An Auteur DirectorMore than half a century ago, the legendary film director and critic Francois Truffaut put forth in the legendary Cahiers du Cinema an equally legendary claim—the auteur theory. There he hailed the film director as the auteur and film as the venue for personal ideas. The director, in other words, is the author of the film. S/he is the artist and the movie is the masterpiece.

Truffaut was promptly faced with innumerable protestations and refutations; one such criticism was that the auteur theory diminishes the role of the other people involved in the film production and instead salutes only the director. Despite these critiques, the audacious idea has persisted and in fact went on to shape contemporary cinema. Perhaps this is because, despite all the controversy it has sparked, the auteur theory is a truthful reflection of every filmmaker’s ardent, if not selfish, desire to claim a work as truly, wholly, and personally his or her own. One can’t argue with the truth, even when it is relentlessly self-seeking and harsh.

According to the film critic Andrew Sarris in his seminal work “Notes on the Auteur Theory,” three things make an auteur—technique, personal style, and interior meaning. First, the technical competence of a director is a film’s criterion of value. A director is expected to exhibit aptitude in terms of script, casting and acting, cinematography, editing, and costume and production design, among other things. Second, the distinguishable personality of the director is of utmost importance.

The film must bear his or her signature. This consistency of style in the way the film looks and moves, seen across his oeuvre, must be in some way linked to the director’s person—to the way s/he thinks and feels. The final criterion involves “interior meaning,” which Sarris proclaims as “the ultimate glory of cinema as an art.” This tension between the director’s personality and the medium is the movie’s soul.

The director, according to the auteur theory, is the key figure in filmmaking, and so to critique a film is to critique its maker. A movie is studied not as an isolated piece but as a part of its director’s body of work. Not every director, however, may be considered an auteur. Ann extensive oeuvre of films is not sufficient. Each of the movies must bear a unique signature—that distinctive mark that the work is truly, undeniably his or hers.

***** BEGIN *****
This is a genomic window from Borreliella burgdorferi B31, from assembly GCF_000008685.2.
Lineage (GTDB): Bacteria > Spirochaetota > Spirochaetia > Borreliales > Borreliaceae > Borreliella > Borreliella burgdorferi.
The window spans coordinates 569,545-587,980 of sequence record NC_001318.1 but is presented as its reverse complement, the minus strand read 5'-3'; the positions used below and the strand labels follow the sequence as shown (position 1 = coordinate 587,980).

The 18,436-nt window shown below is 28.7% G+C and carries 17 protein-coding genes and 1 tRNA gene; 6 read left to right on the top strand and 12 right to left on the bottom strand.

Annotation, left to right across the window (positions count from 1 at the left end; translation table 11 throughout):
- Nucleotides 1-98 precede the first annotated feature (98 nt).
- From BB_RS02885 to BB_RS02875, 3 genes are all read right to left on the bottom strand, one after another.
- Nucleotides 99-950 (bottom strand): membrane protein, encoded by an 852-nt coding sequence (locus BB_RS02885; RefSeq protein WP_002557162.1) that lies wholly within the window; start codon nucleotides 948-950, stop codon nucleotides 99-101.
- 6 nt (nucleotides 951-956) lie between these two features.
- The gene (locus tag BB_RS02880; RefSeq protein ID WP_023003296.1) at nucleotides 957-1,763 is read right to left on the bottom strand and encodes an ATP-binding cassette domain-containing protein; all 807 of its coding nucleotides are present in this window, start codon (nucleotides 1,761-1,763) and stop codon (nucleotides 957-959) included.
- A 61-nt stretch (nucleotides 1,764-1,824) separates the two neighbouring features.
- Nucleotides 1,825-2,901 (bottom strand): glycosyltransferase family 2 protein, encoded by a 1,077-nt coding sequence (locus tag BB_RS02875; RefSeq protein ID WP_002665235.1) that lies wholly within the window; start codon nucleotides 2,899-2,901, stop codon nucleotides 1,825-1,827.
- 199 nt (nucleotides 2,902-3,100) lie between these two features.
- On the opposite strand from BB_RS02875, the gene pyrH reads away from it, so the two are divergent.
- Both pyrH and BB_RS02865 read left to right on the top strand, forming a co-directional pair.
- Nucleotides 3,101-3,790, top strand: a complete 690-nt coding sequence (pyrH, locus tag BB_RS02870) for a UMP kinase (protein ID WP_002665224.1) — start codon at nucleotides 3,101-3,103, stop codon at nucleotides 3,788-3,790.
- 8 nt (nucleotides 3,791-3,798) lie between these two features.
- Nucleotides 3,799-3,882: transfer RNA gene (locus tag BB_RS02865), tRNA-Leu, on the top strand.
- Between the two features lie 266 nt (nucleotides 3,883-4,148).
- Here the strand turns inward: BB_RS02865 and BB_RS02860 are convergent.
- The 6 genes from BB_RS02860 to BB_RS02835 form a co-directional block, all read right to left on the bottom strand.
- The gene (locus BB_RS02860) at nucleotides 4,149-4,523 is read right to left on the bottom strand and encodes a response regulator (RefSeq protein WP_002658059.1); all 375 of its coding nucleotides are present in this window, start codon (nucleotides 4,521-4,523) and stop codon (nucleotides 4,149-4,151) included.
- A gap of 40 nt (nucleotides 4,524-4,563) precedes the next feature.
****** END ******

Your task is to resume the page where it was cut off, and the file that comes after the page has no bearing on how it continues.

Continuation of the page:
The creation of this signature stamp is a task that a filmmaker must not take lightly if s/he has desires of becoming an auteur. It is, after all, his identity. Accomplishing this task can happen in many ways, as a survey of two figures from the industry’s pantheon of auteurs, Wes Anderson and Woody Allen, will show:

1. Owning the look of the film. A filmmaker may create a signature around the movie’s aesthetics—from the production and costume design, the cinematography, even to seemingly insignificant details like the opening credits font. A fundamental aspect of Anderson’s signature is the singular and consistent style of his production and costume design.  Anderson’s choice to have his films, including Rushmore (1998), The Royal Tenenbaums (2001), and Moonrise Kingdom (2012), among others, never follow the fashion of any period provides them with a kind of timelessness. His highly symmetrical camerawork, as well as his constant use of the font Futura, so effectively bind his work that the very moment the opening credits flash on the screen, the audience right away knows that it is a Wes Anderson film. The same can be said of Allen, whose loyalty to the font Windsor in both the opening and closing credits as well as in promotional posters has made it an indelible part of his signature. The filmmaker, if he is to become an auteur, must own the look of his film.

2. Owning the sound of the film. Another way a filmmaker can create a signature is through the musical score. Here, Allen serves as a perfect example. He was very young when he fell in love with music, and he loved classical and jazz most of all. This inclination and aptitude for music is evident in the way he creates his films. According to Florence Colombani, in Masters of Cinema: Woody Allen, “Beyond his minor talent as an instrumentalist, Woody Allen is a musical filmmaker, who thinks of his films as melodies, with rhythm and feeling.”